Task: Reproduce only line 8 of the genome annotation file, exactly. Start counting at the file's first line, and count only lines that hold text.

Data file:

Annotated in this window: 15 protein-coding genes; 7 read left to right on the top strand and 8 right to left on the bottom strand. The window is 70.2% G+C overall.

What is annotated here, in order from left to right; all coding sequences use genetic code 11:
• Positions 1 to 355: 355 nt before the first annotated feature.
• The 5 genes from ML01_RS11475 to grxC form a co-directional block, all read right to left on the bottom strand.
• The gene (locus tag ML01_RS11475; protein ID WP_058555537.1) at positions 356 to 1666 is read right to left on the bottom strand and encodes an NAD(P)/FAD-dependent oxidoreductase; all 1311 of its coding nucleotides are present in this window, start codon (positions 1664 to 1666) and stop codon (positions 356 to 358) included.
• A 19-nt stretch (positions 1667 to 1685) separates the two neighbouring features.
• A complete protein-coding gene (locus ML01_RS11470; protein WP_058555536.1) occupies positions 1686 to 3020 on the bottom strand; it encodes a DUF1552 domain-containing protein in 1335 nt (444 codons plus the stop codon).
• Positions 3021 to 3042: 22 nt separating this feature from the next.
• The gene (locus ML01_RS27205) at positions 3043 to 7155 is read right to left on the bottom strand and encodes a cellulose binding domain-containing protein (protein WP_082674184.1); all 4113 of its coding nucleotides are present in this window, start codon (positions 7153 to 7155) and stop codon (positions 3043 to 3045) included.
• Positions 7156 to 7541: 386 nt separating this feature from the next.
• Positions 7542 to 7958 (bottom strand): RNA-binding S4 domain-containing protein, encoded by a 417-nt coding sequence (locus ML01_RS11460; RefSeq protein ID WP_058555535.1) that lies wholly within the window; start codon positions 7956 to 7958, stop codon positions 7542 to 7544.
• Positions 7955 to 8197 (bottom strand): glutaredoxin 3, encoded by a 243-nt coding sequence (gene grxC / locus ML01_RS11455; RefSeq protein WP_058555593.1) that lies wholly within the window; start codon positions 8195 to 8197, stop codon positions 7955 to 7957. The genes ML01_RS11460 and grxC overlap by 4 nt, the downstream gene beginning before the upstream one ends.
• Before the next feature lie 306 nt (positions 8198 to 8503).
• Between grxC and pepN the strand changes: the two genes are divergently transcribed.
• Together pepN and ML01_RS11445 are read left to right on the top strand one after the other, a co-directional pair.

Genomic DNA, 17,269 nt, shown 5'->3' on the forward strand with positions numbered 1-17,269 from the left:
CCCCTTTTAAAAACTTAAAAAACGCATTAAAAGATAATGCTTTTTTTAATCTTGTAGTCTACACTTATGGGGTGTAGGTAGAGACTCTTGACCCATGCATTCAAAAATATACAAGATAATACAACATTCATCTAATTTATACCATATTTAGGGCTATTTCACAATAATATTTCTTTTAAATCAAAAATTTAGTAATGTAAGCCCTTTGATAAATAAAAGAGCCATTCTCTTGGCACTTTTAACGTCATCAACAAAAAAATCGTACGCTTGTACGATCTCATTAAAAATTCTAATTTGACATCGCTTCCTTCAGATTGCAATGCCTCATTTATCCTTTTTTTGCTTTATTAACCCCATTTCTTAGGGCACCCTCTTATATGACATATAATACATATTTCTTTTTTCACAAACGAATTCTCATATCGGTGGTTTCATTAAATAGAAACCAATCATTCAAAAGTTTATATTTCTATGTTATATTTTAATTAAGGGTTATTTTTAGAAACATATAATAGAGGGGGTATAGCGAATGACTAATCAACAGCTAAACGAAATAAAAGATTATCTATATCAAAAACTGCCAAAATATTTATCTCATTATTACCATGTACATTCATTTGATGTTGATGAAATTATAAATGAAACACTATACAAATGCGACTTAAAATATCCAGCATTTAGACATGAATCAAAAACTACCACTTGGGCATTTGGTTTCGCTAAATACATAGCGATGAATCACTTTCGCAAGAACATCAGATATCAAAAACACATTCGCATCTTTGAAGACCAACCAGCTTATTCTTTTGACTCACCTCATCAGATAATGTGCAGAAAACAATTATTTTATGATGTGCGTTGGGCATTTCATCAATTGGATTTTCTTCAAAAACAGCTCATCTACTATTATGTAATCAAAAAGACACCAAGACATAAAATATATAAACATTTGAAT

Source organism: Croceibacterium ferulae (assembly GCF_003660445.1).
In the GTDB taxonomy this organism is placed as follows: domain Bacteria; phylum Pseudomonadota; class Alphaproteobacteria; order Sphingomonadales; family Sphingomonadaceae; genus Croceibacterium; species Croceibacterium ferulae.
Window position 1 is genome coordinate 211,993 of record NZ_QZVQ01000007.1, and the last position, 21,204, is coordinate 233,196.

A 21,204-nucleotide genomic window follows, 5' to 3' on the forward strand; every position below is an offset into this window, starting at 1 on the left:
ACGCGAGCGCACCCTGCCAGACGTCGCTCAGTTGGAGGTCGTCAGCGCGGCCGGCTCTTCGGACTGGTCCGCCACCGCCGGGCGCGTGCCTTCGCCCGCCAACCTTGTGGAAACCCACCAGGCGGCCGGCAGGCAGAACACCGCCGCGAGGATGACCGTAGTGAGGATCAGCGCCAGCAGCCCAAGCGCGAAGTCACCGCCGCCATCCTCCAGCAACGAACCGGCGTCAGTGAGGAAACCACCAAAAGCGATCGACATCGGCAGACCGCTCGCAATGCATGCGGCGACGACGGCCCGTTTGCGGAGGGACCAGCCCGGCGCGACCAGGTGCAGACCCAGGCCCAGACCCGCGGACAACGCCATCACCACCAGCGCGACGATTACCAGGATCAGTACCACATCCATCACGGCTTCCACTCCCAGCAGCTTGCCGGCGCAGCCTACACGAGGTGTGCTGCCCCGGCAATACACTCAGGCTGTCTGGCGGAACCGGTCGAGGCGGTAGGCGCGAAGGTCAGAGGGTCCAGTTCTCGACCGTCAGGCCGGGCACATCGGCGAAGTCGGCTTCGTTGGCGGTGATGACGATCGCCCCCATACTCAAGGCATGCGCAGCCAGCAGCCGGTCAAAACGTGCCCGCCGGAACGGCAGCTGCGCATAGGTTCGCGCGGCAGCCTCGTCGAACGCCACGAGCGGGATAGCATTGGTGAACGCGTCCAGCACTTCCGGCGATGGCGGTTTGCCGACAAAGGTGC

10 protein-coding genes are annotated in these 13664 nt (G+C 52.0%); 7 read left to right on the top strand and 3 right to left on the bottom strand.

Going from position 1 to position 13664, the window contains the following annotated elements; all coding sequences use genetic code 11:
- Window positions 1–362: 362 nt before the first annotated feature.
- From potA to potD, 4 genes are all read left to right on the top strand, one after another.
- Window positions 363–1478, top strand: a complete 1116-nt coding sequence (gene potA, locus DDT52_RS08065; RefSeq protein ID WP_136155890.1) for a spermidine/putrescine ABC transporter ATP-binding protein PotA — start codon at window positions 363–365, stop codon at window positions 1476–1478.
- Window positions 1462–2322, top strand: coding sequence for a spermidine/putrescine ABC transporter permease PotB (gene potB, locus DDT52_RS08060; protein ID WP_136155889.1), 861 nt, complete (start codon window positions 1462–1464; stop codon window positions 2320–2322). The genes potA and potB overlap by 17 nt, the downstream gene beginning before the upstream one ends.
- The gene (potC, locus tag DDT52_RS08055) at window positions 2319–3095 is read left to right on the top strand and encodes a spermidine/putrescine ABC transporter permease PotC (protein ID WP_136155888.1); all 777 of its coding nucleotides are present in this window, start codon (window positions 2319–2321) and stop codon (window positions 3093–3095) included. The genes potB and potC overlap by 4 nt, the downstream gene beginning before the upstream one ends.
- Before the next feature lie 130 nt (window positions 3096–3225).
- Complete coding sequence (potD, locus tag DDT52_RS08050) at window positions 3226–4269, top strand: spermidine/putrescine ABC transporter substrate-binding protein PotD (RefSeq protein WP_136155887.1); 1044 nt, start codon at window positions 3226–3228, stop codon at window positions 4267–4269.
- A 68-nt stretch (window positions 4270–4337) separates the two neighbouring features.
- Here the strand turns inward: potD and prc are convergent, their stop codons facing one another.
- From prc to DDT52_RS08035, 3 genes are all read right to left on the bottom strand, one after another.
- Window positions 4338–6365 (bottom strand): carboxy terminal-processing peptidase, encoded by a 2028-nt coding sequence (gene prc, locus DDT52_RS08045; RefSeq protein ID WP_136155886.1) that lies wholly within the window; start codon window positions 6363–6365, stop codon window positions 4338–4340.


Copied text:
• Positions 3021 to 3042: 22 nt separating this feature from the next.